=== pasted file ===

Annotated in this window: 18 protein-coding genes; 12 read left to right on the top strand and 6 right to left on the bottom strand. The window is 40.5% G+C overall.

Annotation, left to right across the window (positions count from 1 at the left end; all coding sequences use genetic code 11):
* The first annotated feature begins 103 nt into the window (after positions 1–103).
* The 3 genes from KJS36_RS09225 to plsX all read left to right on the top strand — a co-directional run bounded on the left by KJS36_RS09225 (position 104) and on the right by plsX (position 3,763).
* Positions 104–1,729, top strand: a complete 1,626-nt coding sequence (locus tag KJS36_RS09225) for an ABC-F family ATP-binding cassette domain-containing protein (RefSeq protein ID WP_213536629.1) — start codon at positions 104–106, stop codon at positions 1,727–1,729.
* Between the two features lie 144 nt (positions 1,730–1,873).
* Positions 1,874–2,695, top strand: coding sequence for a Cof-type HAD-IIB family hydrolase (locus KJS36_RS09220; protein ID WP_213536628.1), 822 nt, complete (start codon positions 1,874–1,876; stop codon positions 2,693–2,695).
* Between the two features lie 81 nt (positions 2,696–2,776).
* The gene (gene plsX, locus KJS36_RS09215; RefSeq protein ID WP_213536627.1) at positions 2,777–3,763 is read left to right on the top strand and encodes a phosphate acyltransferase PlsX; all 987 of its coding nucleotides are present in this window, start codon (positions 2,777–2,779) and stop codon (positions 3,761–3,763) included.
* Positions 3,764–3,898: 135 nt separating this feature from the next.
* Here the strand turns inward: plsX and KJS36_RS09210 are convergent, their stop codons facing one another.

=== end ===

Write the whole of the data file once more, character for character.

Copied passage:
Annotated in this window: 18 protein-coding genes; 12 read left to right on the top strand and 6 right to left on the bottom strand. The window is 40.5% G+C overall.

Annotation, left to right across the window (positions count from 1 at the left end; all coding sequences use genetic code 11):
* The first annotated feature begins 103 nt into the window (after positions 1–103).
* The 3 genes from KJS36_RS09225 to plsX all read left to right on the top strand — a co-directional run bounded on the left by KJS36_RS09225 (position 104) and on the right by plsX (position 3,763).
* Positions 104–1,729, top strand: a complete 1,626-nt coding sequence (locus tag KJS36_RS09225) for an ABC-F family ATP-binding cassette domain-containing protein (RefSeq protein ID WP_213536629.1) — start codon at positions 104–106, stop codon at positions 1,727–1,729.
* Between the two features lie 144 nt (positions 1,730–1,873).
* Positions 1,874–2,695, top strand: coding sequence for a Cof-type HAD-IIB family hydrolase (locus KJS36_RS09220; protein ID WP_213536628.1), 822 nt, complete (start codon positions 1,874–1,876; stop codon positions 2,693–2,695).
* Between the two features lie 81 nt (positions 2,696–2,776).
* The gene (gene plsX, locus KJS36_RS09215; RefSeq protein ID WP_213536627.1) at positions 2,777–3,763 is read left to right on the top strand and encodes a phosphate acyltransferase PlsX; all 987 of its coding nucleotides are present in this window, start codon (positions 2,777–2,779) and stop codon (positions 3,761–3,763) included.
* Positions 3,764–3,898: 135 nt separating this feature from the next.
* Here the strand turns inward: plsX and KJS36_RS09210 are convergent, their stop codons facing one another.